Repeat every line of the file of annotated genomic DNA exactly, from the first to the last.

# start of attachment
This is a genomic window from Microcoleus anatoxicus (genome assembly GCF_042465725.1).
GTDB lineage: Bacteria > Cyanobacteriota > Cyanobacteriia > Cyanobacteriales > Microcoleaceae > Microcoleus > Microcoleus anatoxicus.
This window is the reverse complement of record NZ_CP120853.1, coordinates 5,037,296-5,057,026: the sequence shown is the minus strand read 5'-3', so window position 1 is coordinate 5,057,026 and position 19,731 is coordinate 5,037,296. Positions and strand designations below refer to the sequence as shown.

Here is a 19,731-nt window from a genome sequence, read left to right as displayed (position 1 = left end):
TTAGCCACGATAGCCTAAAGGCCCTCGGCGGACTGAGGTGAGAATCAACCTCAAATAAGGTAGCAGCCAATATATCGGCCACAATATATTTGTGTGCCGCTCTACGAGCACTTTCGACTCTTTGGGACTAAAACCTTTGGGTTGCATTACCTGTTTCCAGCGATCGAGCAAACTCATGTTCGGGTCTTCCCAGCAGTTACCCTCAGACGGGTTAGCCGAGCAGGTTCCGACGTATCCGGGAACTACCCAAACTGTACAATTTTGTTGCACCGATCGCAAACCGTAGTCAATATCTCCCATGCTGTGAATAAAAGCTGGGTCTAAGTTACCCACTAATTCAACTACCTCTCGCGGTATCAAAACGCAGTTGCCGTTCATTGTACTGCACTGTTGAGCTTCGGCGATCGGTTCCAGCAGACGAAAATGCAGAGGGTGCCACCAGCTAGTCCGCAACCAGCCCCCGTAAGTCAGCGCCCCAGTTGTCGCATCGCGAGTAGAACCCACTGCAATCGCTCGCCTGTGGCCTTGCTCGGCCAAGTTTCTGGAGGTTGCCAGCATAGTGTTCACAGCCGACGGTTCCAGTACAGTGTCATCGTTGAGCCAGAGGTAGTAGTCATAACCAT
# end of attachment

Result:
This is a genomic window from Microcoleus anatoxicus (genome assembly GCF_042465725.1).
GTDB lineage: Bacteria > Cyanobacteriota > Cyanobacteriia > Cyanobacteriales > Microcoleaceae > Microcoleus > Microcoleus anatoxicus.
This window is the reverse complement of record NZ_CP120853.1, coordinates 5,037,296-5,057,026: the sequence shown is the minus strand read 5'-3', so window position 1 is coordinate 5,057,026 and position 19,731 is coordinate 5,037,296. Positions and strand designations below refer to the sequence as shown.

Here is a 19,731-nt window from a genome sequence, read left to right as displayed (position 1 = left end):
TTAGCCACGATAGCCTAAAGGCCCTCGGCGGACTGAGGTGAGAATCAACCTCAAATAAGGTAGCAGCCAATATATCGGCCACAATATATTTGTGTGCCGCTCTACGAGCACTTTCGACTCTTTGGGACTAAAACCTTTGGGTTGCATTACCTGTTTCCAGCGATCGAGCAAACTCATGTTCGGGTCTTCCCAGCAGTTACCCTCAGACGGGTTAGCCGAGCAGGTTCCGACGTATCCGGGAACTACCCAAACTGTACAATTTTGTTGCACCGATCGCAAACCGTAGTCAATATCTCCCATGCTGTGAATAAAAGCTGGGTCTAAGTTACCCACTAATTCAACTACCTCTCGCGGTATCAAAACGCAGTTGCCGTTCATTGTACTGCACTGTTGAGCTTCGGCGATCGGTTCCAGCAGACGAAAATGCAGAGGGTGCCACCAGCTAGTCCGCAACCAGCCCCCGTAAGTCAGCGCCCCAGTTGTCGCATCGCGAGTAGAACCCACTGCAATCGCTCGCCTGTGGCCTTGCTCGGCCAAGTTTCTGGAGGTTGCCAGCATAGTGTTCACAGCCGACGGTTCCAGTACAGTGTCATCGTTGAGCCAGAGGTAGTAGTCATAACCAT